Daniel: Yeah, it is quite theatrical-
Thomas: It's not tongue-in-cheek though... (laughs)
Daniel: No, it's not. We do wonder whether people think we're taking ourselves too seriously.
We're not going to do it any other way. You can't hide because someone, somewhere, doesn't like what you're doing. I think it comes down to conviction. It's the same with anything; if you genuinely believe in what you're doing, and if you personally think that it's good and it's appropriate, then you don't really have to justify what you're doing to anyone else. The only time you have to justify what you're doing is when you don't believe in it, that's when you start to question it, I guess. We try to put on a show.
Rachael: We try to make it a bit more personal. The live shows we appreciate are the ones that are a bit more all-enveloping, you know, with the lighting, and with the whole atmosphere.
Tegan MB: Have there been any changes to the way you do things since you signed with Matador?
Rachel: Nothing drastic, more of a gradual progression really.
Thomas: We've gradually become better musicians, hopefully (laughs).
Daniel: We've been really lucky in that, even though we've been signed to a label like Matador, we're still able to continue with what we've always done. With every other release, we recorded the album at home. It gives us the opportunity to go to the studio to record the vocals; whereas we always recorded the vocals in my bathroom, which is not ideal. If you're trying to push an album across continents, you should probably have the vocals recorded somewhere other than a bathroom.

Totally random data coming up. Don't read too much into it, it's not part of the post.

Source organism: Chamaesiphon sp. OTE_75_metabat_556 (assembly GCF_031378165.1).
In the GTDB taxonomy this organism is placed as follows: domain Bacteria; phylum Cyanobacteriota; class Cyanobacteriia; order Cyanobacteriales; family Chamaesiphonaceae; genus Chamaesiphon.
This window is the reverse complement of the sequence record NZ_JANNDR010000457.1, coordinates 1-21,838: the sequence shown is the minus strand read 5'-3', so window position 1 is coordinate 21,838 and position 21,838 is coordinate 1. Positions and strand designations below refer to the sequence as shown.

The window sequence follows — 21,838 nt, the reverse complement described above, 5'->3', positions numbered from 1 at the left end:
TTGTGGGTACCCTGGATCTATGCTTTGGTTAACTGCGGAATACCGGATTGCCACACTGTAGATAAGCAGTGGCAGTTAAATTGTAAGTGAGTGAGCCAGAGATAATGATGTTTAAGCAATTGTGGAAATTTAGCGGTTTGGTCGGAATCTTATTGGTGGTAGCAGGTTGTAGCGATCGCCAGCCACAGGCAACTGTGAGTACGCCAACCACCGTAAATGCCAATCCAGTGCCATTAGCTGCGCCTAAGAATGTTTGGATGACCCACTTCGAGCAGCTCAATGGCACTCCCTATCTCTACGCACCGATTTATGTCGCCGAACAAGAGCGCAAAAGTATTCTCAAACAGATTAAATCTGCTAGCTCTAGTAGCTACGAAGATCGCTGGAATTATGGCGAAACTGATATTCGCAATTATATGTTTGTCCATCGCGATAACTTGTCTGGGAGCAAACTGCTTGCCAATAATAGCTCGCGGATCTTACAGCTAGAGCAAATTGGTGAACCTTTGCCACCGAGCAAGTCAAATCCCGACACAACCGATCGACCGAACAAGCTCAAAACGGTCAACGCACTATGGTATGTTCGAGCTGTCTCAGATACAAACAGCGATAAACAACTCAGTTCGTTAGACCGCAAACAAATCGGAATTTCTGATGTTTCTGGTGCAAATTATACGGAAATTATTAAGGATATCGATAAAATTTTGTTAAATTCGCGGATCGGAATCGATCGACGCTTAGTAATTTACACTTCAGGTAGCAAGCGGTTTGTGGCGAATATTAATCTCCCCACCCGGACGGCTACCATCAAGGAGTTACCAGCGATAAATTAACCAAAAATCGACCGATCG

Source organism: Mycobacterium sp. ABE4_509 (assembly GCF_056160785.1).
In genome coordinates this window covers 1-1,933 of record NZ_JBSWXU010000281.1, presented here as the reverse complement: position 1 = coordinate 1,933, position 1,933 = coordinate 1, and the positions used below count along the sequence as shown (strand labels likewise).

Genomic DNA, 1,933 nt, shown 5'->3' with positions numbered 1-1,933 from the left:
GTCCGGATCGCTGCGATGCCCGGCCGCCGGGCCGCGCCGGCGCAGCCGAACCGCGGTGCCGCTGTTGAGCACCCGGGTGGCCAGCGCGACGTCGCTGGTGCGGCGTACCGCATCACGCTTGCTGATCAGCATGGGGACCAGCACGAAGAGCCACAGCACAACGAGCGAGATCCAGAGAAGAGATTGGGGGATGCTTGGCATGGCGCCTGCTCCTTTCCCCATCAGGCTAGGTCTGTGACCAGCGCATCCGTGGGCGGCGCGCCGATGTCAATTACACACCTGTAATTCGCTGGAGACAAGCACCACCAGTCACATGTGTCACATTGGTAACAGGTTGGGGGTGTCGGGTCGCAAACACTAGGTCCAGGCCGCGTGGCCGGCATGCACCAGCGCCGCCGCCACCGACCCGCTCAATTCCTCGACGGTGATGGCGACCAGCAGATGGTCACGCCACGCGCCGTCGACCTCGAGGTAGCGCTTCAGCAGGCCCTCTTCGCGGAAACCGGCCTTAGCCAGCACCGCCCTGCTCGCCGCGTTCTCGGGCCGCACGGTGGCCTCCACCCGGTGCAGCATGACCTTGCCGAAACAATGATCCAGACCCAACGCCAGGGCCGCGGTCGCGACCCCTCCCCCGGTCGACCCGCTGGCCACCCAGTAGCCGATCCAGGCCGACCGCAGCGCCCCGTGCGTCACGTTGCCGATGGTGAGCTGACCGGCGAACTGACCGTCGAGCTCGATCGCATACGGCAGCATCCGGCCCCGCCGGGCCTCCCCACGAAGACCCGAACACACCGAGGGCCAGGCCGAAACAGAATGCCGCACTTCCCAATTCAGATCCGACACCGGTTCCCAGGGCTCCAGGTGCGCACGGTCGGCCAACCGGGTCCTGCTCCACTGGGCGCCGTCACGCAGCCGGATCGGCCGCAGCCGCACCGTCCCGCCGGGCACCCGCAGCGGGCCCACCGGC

Tegan MB: I think part of the reason why you guys deserve the attention you've been getting is because you've been loyal to this original aesthetic. So I guess there's not much chance of you guys taking a massive new direction?
Rachel: I wouldn't rule out doing something that was a little more left-field. But I think if we did, it wouldn't be a conscious, “Right, let's change things suddenly”. I mean, if it happens, it happens.
Thomas: It will happen naturally because the moment you go about planning in advance, it becomes a really horrible, unnatural process. There's obviously a bit of short-term planning that goes into how we want things, but we don't want to think too far into the future.
Rachel: It's a much more organic process.
Daniel: Invariably with anyone, in any situation, you'll have a lot of ideas; it's usually the ones that are timed right that end up coming to fruition, rather than when you hold on to an idea for a long time hoping you'll eventually get a chance to do it.
Tegan MB: I think, in a way, your album seems quite controlled...